Northern Eurasia 1912: Chinese Revolution
In early 1912, the weak and corrupt government of the Chinese Empire was overthrown and a republic declared. However, the new republic was unable to stop China's collapse. In the north, Russia took interest as Tuva and Mongolia broke away.
31 Aug 1907 Anglo-Russian Entente▲
In 1907 Britain and the Russian Empire signed the Anglo-Russian Entente in St Petersburg, clarifying their respective influences in south-central Asia. Persia was divided into spheres of influence, with a Russian sphere in the north, a British sphere in the southeast, and a neutral zone in-between. Afghanistan was recognized as under British influence and both countries agreed not to interfere in Tibet.
30 Nov–29 Dec 1911 Mongolian Revolution▲
In response to the Chinese Revolution, the Mongols of Outer Mongolia—at the time part of the Chinese Empire—made a push for independence by establishing the Provisional Government of Khalkha. In the following days, the Mongols announced the end of Qing rule, formally installing their spiritual leader—the Jebtsundamba Khutuktu—as Bogd Khan of the new Mongolian state on 29 December.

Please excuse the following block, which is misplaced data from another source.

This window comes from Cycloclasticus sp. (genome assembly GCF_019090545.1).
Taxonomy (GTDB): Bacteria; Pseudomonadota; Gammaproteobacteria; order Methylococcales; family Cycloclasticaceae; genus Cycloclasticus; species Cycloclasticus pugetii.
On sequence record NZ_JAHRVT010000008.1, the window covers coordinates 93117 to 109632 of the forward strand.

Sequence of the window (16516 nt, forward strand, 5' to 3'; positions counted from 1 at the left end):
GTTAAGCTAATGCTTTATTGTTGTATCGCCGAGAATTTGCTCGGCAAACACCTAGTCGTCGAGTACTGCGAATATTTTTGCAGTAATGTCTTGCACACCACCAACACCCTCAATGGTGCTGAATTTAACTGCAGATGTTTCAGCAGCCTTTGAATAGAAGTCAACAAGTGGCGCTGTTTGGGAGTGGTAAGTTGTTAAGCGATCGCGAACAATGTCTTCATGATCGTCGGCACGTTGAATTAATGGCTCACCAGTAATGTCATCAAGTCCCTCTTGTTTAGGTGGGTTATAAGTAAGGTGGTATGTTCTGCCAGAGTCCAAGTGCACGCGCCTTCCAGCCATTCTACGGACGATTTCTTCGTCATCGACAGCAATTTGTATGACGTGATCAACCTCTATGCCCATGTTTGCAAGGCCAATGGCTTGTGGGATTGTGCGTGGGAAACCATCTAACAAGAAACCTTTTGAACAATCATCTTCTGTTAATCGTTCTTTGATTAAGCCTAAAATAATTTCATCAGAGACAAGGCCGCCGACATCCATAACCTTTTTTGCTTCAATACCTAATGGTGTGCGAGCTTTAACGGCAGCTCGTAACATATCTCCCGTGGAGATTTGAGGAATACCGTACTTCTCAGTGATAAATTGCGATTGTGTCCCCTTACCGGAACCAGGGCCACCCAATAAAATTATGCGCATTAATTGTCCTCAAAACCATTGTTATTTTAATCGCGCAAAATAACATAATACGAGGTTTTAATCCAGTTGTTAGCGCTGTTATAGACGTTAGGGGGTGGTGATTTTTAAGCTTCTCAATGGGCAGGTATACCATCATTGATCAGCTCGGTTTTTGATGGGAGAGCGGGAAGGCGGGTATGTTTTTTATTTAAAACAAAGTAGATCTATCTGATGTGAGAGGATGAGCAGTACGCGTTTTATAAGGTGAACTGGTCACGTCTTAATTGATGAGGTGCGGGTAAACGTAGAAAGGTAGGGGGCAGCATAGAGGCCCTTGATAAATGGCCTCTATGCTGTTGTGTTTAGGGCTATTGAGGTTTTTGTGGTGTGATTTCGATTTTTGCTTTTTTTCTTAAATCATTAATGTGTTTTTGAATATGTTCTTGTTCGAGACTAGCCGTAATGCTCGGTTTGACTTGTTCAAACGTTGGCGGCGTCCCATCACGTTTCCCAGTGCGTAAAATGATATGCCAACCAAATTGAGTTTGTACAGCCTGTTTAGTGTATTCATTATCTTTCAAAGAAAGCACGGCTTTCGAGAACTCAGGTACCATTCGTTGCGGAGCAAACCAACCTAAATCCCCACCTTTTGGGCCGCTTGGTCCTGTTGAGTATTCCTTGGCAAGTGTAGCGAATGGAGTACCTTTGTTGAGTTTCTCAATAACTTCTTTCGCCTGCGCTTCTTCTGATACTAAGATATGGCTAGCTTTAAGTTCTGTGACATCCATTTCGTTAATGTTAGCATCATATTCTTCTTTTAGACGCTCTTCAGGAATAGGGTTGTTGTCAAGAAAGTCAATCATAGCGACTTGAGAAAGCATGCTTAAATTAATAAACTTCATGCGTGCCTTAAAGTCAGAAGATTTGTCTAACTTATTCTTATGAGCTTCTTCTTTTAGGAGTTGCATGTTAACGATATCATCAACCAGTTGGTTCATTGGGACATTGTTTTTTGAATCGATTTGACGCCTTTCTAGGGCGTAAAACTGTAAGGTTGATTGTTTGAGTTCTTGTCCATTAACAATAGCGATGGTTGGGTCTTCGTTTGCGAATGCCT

12 Feb 1912 Abdication of Puyi▲
Following the declaration of the Republic of China in Nanjing, Sun Yatsen agreed to resign in favor of Yuan Shikai—Prime Minister of the Chinese Empire—should Yuan support Emperor Puyi’s abdication. As the emperor was only six, Yuan pressured the regent—Empress Dowager Longyu—to acquiesce to his demands. On 12 February 1912, Puyi abdicated his throne, bringing an end to both Qing Dynasty rule and the Chinese Empire. By agreement, Puyi retained his imperial title and was allowed to remain in the Forbidden City and Summer Palace.
15 Feb 1912 End of Qing rule in Tuva▲
With the collapse of Chinese rule in Mongolia, Gombo-Dorzhu—paramount chief of Tannu Uriankhai (Tuva)—requested Russian protection. Not wishing to prematurely antagonize the Chinese government, the Russians did not respond.